This pioneering experiment, entitled VideoTag led by PhD Student, Stacey Lewis, will help to understand how useful tagging can be at describing the content of a video. It could potentially lead to discovering if descriptions are detailed enough to improve indexing and used to gauge opinion of videos.
The VideoTag experiment aims to encourage the collective tagging on YouTube. It has developed a game based tagging environment which will encourage users to tag and stimulate a rich and varied vocabulary of tags. The tags generated will facilitate research into the potential benefits of a collaborative tagging system for online video collections.
The University is looking for volunteers to watch some of the most popular YouTube videos whilst playing a game and help tag the YouTube videos. For those not interested in gaming they can simply watch and tag.
Stacey Lewis said “If the hours of time people invest into watching YouTube or playing casual games could be combined and put towards a useful task – like labelling videos - we could easily generate enough tags to more effectively categorise YouTube videos and make them easier for everyone to find.”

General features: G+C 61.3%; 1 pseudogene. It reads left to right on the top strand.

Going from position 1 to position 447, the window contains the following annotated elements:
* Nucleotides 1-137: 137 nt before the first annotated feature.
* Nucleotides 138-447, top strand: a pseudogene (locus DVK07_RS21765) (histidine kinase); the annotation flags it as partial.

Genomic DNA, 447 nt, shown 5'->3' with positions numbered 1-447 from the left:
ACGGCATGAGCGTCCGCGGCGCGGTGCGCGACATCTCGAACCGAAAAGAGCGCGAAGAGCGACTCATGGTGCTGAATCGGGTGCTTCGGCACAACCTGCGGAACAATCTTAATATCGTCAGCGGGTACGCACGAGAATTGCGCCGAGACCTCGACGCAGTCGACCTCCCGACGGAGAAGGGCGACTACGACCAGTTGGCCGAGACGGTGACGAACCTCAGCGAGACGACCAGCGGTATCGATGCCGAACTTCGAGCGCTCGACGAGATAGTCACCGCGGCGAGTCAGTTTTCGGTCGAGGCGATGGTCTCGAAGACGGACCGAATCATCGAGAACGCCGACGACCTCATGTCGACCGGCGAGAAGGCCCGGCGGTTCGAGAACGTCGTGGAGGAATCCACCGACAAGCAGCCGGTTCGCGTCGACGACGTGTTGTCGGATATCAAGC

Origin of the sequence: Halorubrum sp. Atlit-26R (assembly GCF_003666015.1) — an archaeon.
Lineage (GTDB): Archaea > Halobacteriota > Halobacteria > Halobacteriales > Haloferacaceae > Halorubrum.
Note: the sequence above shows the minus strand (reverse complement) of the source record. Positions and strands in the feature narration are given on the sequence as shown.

Search engines know what a video is about by the text associated with that video e.g. it's title or description. This text is provided by the person who uploaded the video and sometimes it may not be entirely accurate or not detailed enough to fully describe the video.
Tagging is a useful way of gathering text that describes the content of the video. If done collectively, by multiple viewers this could potentially result in a variety of descriptive words that could be used by search engines or curators to organise online video collections and improve their findability.
At present viewers of YouTube videos cannot tag the videos they are watching, be that to label videos as they add them to their own collections or to label them for the YouTube community.
To mark the launch, VideoTag are currently running an incentive to all new users. If you sign up for a VideoTag account, you will be entered into a prize draw to win one of five $25 Amazon gift cards.
This is the next phase of VideoTag, a research project first run in 2007.
For more information please contact Dawn Beddard in the Media Relations Office on 01902 322736
Date Issued: 10 May 2013